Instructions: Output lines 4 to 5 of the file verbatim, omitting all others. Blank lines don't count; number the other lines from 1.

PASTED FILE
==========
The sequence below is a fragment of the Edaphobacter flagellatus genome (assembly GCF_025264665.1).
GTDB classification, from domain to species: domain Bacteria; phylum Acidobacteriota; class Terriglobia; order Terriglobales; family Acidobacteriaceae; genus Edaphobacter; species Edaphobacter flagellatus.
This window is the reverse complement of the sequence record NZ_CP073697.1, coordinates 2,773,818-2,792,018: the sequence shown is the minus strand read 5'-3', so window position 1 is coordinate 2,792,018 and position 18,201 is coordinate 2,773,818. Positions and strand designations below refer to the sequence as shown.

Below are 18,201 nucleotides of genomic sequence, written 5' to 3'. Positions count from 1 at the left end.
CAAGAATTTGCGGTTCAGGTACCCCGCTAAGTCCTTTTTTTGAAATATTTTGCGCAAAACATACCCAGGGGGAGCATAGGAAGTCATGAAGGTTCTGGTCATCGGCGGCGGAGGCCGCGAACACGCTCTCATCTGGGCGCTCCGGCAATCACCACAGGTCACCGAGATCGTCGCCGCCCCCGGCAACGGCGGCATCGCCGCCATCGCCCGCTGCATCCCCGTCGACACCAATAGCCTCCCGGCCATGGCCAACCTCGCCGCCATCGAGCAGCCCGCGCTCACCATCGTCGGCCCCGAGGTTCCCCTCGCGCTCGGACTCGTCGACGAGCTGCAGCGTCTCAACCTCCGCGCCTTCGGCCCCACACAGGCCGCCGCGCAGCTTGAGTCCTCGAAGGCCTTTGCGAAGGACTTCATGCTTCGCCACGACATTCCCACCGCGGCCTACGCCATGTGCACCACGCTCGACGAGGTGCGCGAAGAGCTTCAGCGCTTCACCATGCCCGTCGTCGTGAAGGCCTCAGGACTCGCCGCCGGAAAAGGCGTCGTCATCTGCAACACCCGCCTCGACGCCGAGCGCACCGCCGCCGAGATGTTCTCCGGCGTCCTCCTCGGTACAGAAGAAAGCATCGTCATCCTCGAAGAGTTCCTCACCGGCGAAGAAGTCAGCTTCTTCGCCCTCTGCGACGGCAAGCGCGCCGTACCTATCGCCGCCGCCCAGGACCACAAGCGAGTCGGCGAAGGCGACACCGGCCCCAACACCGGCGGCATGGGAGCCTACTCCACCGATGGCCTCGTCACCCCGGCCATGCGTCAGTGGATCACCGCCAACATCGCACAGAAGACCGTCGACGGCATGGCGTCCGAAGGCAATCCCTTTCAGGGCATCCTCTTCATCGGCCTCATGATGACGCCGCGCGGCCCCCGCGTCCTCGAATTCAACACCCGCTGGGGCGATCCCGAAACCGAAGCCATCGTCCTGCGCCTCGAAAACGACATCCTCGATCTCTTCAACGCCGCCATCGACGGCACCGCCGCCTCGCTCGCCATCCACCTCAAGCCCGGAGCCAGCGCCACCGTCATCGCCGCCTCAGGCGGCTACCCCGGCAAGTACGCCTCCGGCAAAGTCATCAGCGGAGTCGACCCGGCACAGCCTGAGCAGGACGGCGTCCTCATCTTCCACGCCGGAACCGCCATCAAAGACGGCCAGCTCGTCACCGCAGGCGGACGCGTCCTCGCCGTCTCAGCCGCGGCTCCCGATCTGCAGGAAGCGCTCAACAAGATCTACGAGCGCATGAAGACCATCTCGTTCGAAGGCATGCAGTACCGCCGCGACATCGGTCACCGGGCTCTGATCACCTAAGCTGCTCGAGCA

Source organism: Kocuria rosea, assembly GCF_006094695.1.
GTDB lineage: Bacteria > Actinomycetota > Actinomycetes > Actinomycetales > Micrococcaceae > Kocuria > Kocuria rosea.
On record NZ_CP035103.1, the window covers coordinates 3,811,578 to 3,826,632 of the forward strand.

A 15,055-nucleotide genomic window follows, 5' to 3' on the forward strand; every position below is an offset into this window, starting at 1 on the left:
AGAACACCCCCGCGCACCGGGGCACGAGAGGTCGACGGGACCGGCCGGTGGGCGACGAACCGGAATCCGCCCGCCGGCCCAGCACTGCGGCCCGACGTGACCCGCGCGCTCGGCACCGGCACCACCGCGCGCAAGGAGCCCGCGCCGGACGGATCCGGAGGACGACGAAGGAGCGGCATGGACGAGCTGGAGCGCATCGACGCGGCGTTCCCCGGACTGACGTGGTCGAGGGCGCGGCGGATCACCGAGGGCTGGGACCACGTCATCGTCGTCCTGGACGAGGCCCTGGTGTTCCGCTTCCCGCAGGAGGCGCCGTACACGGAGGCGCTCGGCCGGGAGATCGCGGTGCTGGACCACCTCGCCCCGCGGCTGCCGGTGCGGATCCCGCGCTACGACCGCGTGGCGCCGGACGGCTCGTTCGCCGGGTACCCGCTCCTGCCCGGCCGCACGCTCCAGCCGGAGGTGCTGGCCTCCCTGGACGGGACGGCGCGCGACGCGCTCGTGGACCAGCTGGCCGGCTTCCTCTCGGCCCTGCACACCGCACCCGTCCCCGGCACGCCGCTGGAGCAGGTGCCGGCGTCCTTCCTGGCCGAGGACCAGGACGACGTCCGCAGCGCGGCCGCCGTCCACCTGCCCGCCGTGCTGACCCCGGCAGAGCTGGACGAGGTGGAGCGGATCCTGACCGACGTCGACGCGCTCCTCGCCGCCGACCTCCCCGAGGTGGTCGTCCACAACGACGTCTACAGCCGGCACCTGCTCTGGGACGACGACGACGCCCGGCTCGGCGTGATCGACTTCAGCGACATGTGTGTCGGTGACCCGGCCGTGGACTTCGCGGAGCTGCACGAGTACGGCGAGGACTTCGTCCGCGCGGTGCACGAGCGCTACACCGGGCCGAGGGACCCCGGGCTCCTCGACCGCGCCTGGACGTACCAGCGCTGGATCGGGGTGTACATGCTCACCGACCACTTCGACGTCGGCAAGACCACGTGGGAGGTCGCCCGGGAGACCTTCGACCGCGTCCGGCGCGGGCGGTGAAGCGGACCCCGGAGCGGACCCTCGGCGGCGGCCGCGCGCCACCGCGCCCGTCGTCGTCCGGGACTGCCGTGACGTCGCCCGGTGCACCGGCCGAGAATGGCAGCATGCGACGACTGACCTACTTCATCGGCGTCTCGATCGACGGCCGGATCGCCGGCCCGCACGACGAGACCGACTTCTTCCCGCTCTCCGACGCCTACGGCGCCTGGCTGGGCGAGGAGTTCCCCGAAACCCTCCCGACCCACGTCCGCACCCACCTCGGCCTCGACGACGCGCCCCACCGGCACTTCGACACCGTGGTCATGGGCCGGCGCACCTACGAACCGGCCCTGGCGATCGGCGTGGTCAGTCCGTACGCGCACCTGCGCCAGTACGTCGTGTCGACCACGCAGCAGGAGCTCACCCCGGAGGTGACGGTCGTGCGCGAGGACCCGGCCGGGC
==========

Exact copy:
Below are 18,201 nucleotides of genomic sequence, written 5' to 3'. Positions count from 1 at the left end.
CAAGAATTTGCGGTTCAGGTACCCCGCTAAGTCCTTTTTTTGAAATATTTTGCGCAAAACATACCCAGGGGGAGCATAGGAAGTCATGAAGGTTCTGGTCATCGGCGGCGGAGGCCGCGAACACGCTCTCATCTGGGCGCTCCGGCAATCACCACAGGTCACCGAGATCGTCGCCGCCCCCGGCAACGGCGGCATCGCCGCCATCGCCCGCTGCATCCCCGTCGACACCAATAGCCTCCCGGCCATGGCCAACCTCGCCGCCATCGAGCAGCCCGCGCTCACCATCGTCGGCCCCGAGGTTCCCCTCGCGCTCGGACTCGTCGACGAGCTGCAGCGTCTCAACCTCCGCGCCTTCGGCCCCACACAGGCCGCCGCGCAGCTTGAGTCCTCGAAGGCCTTTGCGAAGGACTTCATGCTTCGCCACGACATTCCCACCGCGGCCTACGCCATGTGCACCACGCTCGACGAGGTGCGCGAAGAGCTTCAGCGCTTCACCATGCCCGTCGTCGTGAAGGCCTCAGGACTCGCCGCCGGAAAAGGCGTCGTCATCTGCAACACCCGCCTCGACGCCGAGCGCACCGCCGCCGAGATGTTCTCCGGCGTCCTCCTCGGTACAGAAGAAAGCATCGTCATCCTCGAAGAGTTCCTCACCGGCGAAGAAGTCAGCTTCTTCGCCCTCTGCGACGGCAAGCGCGCCGTACCTATCGCCGCCGCCCAGGACCACAAGCGAGTCGGCGAAGGCGACACCGGCCCCAACACCGGCGGCATGGGAGCCTACTCCACCGATGGCCTCGTCACCCCGGCCATGCGTCAGTGGATCACCGCCAACATCGCACAGAAGACCGTCGACGGCATGGCGTCCGAAGGCAATCCCTTTCAGGGCATCCTCTTCATCGGCCTCATGATGACGCCGCGCGGCCCCCGCGTCCTCGAATTCAACACCCGCTGGGGCGATCCCGAAACCGAAGCCATCGTCCTGCGCCTCGAAAACGACATCCTCGATCTCTTCAACGCCGCCATCGACGGCACCGCCGCCTCGCTCGCCATCCACCTCAAGCCCGGAGCCAGCGCCACCGTCATCGCCGCCTCAGGCGGCTACCCCGGCAAGTACGCCTCCGGCAAAGTCATCAGCGGAGTCGACCCGGCACAGCCTGAGCAGGACGGCGTCCTCATCTTCCACGCCGGAACCGCCATCAAAGACGGCCAGCTCGTCACCGCAGGCGGACGCGTCCTCGCCGTCTCAGCCGCGGCTCCCGATCTGCAGGAAGCGCTCAACAAGATCTACGAGCGCATGAAGACCATCTCGTTCGAAGGCATGCAGTACCGCCGCGACATCGGTCACCGGGCTCTGATCACCTAAGCTGCTCGAGCA